Tuesday, January 29, 2008

Poor Mouthing

So Mayor Duffy went off to the Capitol yesterday to panhandle for more money again . This has become an annual pilgrimage by Duffy, as it was with Mayor Johnson before him.

We hope he succeeds, but it brings up the issue of a certain kind of lack of accountability on the part of Rochester's City government. Yes, State funding per capita is lower for Rochester than for Syracuse and Buffalo. But don't shed too many tears for the City government as it whines about its lower state aid per person.

What we won’t hear from Mayor Duffy, or see reported in our totally unbiased Newspaper of Record, is the fact that the City of Rochester receives over $125 million in sales tax revenue from the County.

The Mayor and his cheering section at the Democrat and Chronicle never mention that when they talk about aid received by the City.

That's right, this year the City will receive over $125 million in revenue-sharing from Monroe County, on top of whatever they get from the State. That means the City of Rochester will actually get significantly more money than either Syracuse or Buffalo when you add up all the revenue sharing dollars it receives, both State and County.

In fact, when it comes to revenue sharing by county government, Syracuse and Buffalo don’t even come close. Here are the figures, based on 2008 estimated amounts for sales-tax sharing by counties:

  • Rochester to get from Monroe County:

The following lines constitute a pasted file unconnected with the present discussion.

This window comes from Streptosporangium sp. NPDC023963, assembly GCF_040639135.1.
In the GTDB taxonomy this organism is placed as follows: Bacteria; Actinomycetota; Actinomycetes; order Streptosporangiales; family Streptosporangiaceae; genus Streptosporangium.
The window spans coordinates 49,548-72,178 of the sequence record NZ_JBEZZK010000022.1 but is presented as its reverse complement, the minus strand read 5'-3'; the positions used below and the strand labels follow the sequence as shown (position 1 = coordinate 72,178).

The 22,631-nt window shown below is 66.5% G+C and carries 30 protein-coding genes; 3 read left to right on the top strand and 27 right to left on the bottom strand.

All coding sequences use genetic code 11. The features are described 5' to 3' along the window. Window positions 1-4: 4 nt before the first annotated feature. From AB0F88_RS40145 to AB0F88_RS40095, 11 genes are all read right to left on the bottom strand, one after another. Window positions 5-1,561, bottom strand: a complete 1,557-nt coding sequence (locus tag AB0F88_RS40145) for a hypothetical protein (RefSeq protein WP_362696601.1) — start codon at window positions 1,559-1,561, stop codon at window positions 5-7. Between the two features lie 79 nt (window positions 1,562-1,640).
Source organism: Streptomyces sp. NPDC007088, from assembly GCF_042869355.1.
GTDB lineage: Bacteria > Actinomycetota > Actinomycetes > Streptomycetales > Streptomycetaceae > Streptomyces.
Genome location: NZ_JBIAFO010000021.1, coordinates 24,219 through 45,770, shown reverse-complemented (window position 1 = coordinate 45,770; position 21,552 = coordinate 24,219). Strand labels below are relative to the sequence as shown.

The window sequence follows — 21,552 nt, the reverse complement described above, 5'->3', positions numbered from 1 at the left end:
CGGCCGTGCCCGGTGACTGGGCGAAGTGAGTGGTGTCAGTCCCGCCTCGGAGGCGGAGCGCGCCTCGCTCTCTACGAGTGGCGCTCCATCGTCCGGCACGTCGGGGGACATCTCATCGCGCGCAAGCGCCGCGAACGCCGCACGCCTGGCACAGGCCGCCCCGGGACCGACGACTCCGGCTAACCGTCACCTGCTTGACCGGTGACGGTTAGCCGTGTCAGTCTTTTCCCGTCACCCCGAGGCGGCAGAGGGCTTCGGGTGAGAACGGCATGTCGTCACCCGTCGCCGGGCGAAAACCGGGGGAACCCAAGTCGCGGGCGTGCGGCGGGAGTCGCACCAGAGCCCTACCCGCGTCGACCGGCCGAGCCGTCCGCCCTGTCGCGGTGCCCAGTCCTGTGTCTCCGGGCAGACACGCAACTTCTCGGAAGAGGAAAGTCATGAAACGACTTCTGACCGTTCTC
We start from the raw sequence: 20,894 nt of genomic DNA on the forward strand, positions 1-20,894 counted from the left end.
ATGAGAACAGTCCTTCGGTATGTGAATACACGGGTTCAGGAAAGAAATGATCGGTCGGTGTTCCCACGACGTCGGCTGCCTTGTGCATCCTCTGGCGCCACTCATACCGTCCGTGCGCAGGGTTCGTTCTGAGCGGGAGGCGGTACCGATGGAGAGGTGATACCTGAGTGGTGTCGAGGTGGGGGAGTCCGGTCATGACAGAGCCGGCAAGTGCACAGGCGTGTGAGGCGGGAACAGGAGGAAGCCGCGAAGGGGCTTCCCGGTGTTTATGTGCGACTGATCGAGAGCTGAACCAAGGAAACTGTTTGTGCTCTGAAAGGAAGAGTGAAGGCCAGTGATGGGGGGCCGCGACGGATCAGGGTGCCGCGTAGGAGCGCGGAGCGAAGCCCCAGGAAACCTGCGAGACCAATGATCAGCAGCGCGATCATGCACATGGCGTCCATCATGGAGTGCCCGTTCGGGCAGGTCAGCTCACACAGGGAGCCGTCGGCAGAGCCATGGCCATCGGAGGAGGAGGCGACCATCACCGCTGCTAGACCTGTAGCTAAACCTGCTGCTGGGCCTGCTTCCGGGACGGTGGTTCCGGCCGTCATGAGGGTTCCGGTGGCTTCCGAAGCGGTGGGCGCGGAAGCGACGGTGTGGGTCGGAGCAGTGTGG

• Buffalo to get from Erie County
  • Syracuse to get from Onandaga County:

  • $125 million
    $65 million
    $61 million

    We understand why the City needs to poor-mouth it when going hat-in-hand to Albany. But our local media seem to never hold the City government to the same standard of accountability, for things like economizing and streamlining government, as they hold Monroe County. The enormous amount of county sales tax revenue the City receives, as compared with Syracuse or Buffalo, is never discussed. Only how much the City can beg from Albany and how it's treated so unfairly compared with the other upstate cities.

    And, of course, in discussing the County's budget woes, the press rarely mentions in the same article that if the County weren't so generous with its sales tax revenue to the City, it wouldn't have had budget problems to start with.

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